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Millennium Tower Quake Safety Questions Linger Despite New Building Support

San Francisco’s leaning Millennium Tower is now partly supported to bedrock as part of a “seismic upgrade,” but experts tell NBC Bay Area that questions remain about how well the newly bolstered tower will stand up in a quake.

As it stands now, the tower leans 29 inches northwest at the corner of Mission and Fremont streets. Fix engineers have said the tower could ride out a major quake even if it leans five feet, but life safety systems will start to fail if tilt exceeds 40 inches.

To predict how the building will perform into the future, the fix team developed an elaborate computer model. That model estimates the fix will control further settlement and may reverse tilt by as much as 4.5 inches.

But in an analysis done for homeowners obtained by NBC Bay Area’s Investigative Unit, independent foundation and geotechnical experts said the elaborate model fails to account for sinking and tilting triggered by a major quake. The report by Ben Turner of Dan Brown and Associates notes that while “seismic loading is obviously a critical component” of the tower’s “design and performance, the computer model uses only “non-seismic “ factors in predicting how much the tower will sink and tilt.

Another expert worries the fix could make the tower less seismically safe, not more.

“It definitely has not improved the seismic performance capability,” said structural engineer David Williams, an expert on deep foundations. The problem, he says, is the tower will be left seismically unbalanced because it will be supported to bedrock on just two sides.

“So when it starts rocking in a very large earthquake — the design earthquake —  that rocking is not very gentle rocking. It’s banging on one corner and it’s softer landing on the other side. And so it exacerbates any damage.”

Another complicating factor is the nearly forgotten underground wall that runs beneath the foundation on the east side — away from where the tower leans the most. That wall is 3-feet thick, 90 feet tall – with the top of the wall separated by a foot or so of soil from the bottom of the Millennium Tower’s 10-foot thick concrete slab foundation. It was built to act as a buffer for crews to safely dig down to build the underground parking garage next door.

Prior inspections suggest the tower is resting atop that wall in places.

But Turner’s analysis notes the computer model does not account for what role – if any– that wall could have on the tower’s settlement, tilt or tilt reversal.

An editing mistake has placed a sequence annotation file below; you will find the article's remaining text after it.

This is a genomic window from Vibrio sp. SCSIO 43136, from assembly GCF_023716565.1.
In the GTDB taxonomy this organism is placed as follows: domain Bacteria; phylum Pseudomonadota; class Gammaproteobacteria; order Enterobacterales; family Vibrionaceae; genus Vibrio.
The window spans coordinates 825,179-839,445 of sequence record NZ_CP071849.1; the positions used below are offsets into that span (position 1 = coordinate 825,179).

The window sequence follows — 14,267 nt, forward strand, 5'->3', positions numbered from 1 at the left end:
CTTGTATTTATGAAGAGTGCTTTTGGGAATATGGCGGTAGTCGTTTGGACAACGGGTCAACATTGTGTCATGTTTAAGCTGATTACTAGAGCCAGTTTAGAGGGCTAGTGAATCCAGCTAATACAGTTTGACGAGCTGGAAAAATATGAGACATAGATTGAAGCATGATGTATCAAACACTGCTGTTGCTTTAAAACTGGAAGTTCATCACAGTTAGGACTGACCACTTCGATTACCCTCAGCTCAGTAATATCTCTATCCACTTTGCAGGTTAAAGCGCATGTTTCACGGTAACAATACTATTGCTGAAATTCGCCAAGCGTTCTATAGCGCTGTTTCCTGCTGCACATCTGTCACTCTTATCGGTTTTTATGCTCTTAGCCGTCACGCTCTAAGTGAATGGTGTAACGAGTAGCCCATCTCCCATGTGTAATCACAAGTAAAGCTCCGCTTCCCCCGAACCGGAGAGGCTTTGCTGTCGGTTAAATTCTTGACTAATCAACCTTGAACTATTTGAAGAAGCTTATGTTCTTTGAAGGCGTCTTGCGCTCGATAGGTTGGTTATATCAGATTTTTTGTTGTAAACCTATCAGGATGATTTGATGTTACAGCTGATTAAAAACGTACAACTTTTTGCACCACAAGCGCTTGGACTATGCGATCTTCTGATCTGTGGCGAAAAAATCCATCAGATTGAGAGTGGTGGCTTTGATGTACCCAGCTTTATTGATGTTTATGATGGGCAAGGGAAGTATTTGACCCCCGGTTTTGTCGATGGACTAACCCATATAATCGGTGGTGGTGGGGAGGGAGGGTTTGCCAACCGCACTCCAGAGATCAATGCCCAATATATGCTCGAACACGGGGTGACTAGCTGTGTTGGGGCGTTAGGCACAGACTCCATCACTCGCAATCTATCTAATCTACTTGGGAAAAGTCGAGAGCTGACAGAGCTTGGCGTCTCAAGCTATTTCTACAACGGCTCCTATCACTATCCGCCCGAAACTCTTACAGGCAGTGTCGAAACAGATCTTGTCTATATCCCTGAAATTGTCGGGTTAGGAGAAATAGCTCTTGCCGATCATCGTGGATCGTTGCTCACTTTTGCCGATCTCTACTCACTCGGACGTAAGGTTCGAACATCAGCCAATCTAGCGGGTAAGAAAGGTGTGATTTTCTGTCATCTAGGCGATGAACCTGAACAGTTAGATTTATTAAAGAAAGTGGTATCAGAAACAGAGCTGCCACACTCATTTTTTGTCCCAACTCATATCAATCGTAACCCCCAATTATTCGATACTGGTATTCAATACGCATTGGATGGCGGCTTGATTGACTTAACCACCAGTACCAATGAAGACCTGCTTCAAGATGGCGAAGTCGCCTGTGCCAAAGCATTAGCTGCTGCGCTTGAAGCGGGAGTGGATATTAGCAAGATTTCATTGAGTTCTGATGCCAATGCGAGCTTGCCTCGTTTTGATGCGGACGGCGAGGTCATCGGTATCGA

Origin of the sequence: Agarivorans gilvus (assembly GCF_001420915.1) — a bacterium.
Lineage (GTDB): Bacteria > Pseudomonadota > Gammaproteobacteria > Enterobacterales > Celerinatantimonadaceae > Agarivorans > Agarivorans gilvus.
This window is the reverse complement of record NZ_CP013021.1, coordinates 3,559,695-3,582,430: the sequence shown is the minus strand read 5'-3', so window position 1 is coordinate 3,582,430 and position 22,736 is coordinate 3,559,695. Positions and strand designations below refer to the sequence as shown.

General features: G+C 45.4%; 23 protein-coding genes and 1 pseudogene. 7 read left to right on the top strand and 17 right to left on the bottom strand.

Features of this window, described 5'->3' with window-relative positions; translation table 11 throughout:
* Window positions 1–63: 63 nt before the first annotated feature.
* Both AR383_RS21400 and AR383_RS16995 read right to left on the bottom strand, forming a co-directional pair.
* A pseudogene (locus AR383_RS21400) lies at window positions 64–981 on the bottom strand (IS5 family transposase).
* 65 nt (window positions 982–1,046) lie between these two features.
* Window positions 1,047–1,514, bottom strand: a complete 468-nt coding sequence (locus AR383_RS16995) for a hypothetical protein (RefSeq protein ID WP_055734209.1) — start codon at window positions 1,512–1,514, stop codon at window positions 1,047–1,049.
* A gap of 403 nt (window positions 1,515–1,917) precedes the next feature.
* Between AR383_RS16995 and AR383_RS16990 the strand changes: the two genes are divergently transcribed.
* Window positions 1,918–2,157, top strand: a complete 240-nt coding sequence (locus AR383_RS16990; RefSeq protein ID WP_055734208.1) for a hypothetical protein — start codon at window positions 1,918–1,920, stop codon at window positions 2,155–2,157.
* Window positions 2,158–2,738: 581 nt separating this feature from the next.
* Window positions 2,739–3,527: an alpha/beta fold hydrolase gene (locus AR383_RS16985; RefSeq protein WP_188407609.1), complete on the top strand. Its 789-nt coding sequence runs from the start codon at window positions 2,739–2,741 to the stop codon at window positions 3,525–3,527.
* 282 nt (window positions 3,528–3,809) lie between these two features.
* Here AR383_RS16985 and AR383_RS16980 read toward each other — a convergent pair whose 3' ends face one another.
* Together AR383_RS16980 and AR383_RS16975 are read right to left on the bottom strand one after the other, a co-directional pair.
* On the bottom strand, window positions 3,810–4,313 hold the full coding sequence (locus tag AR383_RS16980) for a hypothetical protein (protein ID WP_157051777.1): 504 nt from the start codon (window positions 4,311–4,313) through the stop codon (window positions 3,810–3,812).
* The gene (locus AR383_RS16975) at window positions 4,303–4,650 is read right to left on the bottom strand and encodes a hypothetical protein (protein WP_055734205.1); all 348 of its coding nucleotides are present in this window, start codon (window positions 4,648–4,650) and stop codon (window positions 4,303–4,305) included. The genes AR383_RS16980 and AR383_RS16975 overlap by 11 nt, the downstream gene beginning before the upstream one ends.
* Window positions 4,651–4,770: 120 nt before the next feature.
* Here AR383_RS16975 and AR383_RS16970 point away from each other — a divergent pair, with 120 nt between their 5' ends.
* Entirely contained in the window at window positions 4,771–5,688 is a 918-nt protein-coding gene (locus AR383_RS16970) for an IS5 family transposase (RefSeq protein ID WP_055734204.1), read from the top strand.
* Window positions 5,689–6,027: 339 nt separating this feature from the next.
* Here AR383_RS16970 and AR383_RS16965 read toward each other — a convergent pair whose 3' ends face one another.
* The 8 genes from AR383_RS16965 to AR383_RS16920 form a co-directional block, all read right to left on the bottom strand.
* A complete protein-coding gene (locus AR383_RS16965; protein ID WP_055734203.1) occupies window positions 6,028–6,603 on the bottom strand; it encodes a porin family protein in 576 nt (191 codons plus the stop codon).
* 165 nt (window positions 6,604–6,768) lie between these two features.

“They have left out some of what may well be fairly critical steps,” said tall building foundation expert Harry Poulos about the computer model designed to predict tower performance.

The wall under the foundation to the east, Poulos said, may well explain why the tower is tilting so much to the west, where there is no wall under the structure.

He said if the tower is essentially hung up on that eastern wall, that would likely influence expected tilt reversal. It could also throw off current predictions of how the tower will behave during a major quake.

“That wall would seem to be an important component of the whole system,” Poulos said, “and if that hasn’t been considered explicitly in the model, then I can’t see how you can expect your predictions of future behavior to be accurate.”

Lead fix engineer Ron Hamburger said in a statement that his team extensively briefed a panel of city appointed experts about seismic safety and concerns raised by Dan Brown and Associates about the computer model. The city’s panel, he said, “accepted these responses and additional analyses as sufficient to predict building behavior and that of the upgrade.”

While acknowledging some gaps in the modeling analysis remain, the city’s engineering review and design team approved the current 18-pile design in July. The approval letter says the modeling method was “consistent with typical engineering design practice.”

The tower is currently supported to bedrock on six piles along Mission Street, but the piles only carry about half the planned-for load. The six piles should bolster the tower during the excavation needed to extend the existing foundation to 12 piles already installed on Fremont Street.

The current plan is to have the building fully supported on both sides by September.

Source: NBC Bay Area

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